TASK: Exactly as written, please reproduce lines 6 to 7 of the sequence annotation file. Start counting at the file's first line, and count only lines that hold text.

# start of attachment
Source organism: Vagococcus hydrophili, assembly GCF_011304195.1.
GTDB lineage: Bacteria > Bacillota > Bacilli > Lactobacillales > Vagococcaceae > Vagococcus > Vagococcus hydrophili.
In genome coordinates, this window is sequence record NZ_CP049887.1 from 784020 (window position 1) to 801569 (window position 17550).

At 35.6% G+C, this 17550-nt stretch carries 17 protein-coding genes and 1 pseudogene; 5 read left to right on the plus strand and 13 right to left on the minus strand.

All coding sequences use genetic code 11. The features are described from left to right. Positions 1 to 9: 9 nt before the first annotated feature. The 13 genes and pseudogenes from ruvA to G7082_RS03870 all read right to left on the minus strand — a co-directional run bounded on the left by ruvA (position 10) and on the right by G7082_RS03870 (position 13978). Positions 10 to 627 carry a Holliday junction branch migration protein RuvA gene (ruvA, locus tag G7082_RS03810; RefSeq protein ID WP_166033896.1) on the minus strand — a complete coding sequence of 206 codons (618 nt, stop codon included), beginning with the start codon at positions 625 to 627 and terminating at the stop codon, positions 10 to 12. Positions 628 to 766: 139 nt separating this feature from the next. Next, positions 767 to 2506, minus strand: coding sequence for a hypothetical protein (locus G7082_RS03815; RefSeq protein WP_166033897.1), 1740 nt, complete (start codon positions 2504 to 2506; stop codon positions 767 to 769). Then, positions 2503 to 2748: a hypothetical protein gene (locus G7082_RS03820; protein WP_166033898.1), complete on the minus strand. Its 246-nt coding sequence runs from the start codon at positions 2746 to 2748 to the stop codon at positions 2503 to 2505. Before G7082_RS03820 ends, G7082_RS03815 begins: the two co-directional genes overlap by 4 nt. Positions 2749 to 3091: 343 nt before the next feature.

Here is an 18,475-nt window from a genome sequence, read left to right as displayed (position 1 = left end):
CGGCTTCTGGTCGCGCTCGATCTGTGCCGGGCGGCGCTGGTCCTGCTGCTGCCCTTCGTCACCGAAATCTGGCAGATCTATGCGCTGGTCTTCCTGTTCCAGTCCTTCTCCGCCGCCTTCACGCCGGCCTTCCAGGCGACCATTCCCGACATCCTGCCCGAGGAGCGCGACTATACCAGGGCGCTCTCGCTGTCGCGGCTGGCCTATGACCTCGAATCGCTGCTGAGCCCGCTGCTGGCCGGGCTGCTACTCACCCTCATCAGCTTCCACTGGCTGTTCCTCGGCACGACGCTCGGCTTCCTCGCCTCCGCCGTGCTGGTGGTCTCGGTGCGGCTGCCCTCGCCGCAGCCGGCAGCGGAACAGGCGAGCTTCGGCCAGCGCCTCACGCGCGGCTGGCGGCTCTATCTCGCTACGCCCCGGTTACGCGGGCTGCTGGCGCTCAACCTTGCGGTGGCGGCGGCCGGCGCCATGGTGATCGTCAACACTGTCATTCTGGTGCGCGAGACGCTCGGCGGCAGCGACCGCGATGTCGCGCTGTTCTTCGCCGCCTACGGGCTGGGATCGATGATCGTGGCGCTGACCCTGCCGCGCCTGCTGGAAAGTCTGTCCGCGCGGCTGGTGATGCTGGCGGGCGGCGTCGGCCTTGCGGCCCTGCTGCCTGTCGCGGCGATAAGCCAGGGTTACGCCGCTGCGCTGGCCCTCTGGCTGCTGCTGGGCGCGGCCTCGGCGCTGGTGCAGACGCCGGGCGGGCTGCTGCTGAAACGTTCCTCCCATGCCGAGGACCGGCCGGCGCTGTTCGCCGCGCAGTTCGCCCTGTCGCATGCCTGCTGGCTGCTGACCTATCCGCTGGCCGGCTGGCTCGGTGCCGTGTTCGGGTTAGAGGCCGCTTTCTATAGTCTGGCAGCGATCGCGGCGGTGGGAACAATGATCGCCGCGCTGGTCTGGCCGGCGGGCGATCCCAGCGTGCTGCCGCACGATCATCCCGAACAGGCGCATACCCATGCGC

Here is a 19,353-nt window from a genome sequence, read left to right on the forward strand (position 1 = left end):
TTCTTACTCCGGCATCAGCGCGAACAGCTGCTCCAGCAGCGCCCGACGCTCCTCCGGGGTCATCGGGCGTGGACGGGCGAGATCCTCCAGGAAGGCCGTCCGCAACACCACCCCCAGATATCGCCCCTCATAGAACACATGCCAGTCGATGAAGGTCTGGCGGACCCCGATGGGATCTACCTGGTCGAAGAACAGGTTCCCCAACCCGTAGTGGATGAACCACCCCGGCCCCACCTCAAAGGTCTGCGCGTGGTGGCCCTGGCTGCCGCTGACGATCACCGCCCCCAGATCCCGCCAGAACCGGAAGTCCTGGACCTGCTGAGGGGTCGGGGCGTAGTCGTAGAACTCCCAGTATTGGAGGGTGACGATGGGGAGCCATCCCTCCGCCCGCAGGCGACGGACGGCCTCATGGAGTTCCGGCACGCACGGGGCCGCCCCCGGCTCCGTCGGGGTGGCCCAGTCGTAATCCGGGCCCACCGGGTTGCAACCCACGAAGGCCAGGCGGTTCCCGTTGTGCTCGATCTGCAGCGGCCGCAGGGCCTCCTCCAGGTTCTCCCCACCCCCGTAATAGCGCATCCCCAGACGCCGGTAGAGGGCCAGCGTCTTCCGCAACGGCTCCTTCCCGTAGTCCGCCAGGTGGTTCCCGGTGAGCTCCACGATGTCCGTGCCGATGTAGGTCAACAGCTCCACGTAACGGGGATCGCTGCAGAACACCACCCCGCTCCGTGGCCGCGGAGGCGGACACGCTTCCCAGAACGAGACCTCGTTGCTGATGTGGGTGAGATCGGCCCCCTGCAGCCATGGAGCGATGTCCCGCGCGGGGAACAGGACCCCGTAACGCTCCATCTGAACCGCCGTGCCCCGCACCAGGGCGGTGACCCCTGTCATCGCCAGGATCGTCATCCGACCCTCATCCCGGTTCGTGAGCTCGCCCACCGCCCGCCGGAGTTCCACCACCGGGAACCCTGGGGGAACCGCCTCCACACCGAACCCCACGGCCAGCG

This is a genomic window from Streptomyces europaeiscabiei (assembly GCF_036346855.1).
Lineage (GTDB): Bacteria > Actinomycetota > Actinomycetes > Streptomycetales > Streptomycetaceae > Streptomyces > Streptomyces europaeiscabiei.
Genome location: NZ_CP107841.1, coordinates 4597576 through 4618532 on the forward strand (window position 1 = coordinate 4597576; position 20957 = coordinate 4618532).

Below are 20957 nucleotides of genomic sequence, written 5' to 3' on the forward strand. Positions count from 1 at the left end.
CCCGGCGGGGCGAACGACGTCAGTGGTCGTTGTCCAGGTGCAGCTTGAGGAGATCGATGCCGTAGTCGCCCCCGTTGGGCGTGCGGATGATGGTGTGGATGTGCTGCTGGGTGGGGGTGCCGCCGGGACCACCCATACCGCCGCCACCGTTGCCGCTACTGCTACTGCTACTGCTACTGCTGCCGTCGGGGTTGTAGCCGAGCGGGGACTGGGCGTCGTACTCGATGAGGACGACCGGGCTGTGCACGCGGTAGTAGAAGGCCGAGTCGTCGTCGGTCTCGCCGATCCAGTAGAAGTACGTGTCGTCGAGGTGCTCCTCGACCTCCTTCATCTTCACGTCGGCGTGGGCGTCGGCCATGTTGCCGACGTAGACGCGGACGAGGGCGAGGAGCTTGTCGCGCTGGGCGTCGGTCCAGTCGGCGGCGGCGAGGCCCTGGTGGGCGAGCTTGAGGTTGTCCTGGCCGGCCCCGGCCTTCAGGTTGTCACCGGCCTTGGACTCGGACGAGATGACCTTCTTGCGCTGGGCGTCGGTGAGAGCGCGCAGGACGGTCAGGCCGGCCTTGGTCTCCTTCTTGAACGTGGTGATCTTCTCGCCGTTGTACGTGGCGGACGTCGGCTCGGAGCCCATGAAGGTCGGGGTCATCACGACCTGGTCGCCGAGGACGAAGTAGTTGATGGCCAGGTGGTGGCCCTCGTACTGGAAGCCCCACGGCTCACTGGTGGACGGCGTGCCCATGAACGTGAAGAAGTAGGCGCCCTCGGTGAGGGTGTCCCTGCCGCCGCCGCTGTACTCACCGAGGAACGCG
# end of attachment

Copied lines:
Here is an 18,475-nt window from a genome sequence, read left to right as displayed (position 1 = left end):
CGGCTTCTGGTCGCGCTCGATCTGTGCCGGGCGGCGCTGGTCCTGCTGCTGCCCTTCGTCACCGAAATCTGGCAGATCTATGCGCTGGTCTTCCTGTTCCAGTCCTTCTCCGCCGCCTTCACGCCGGCCTTCCAGGCGACCATTCCCGACATCCTGCCCGAGGAGCGCGACTATACCAGGGCGCTCTCGCTGTCGCGGCTGGCCTATGACCTCGAATCGCTGCTGAGCCCGCTGCTGGCCGGGCTGCTACTCACCCTCATCAGCTTCCACTGGCTGTTCCTCGGCACGACGCTCGGCTTCCTCGCCTCCGCCGTGCTGGTGGTCTCGGTGCGGCTGCCCTCGCCGCAGCCGGCAGCGGAACAGGCGAGCTTCGGCCAGCGCCTCACGCGCGGCTGGCGGCTCTATCTCGCTACGCCCCGGTTACGCGGGCTGCTGGCGCTCAACCTTGCGGTGGCGGCGGCCGGCGCCATGGTGATCGTCAACACTGTCATTCTGGTGCGCGAGACGCTCGGCGGCAGCGACCGCGATGTCGCGCTGTTCTTCGCCGCCTACGGGCTGGGATCGATGATCGTGGCGCTGACCCTGCCGCGCCTGCTGGAAAGTCTGTCCGCGCGGCTGGTGATGCTGGCGGGCGGCGTCGGCCTTGCGGCCCTGCTGCCTGTCGCGGCGATAAGCCAGGGTTACGCCGCTGCGCTGGCCCTCTGGCTGCTGCTGGGCGCGGCCTCGGCGCTGGTGCAGACGCCGGGCGGGCTGCTGCTGAAACGTTCCTCCCATGCCGAGGACCGGCCGGCGCTGTTCGCCGCGCAGTTCGCCCTGTCGCATGCCTGCTGGCTGCTGACCTATCCGCTGGCCGGCTGGCTCGGTGCCGTGTTCGGGTTAGAGGCCGCTTTCTATAGTCTGGCAGCGATCGCGGCGGTGGGAACAATGATCGCCGCGCTGGTCTGGCCGGCGGGCGATCCCAGCGTGCTGCCGCACGATCATCCCGAACAGGCGCATACCCATGCGC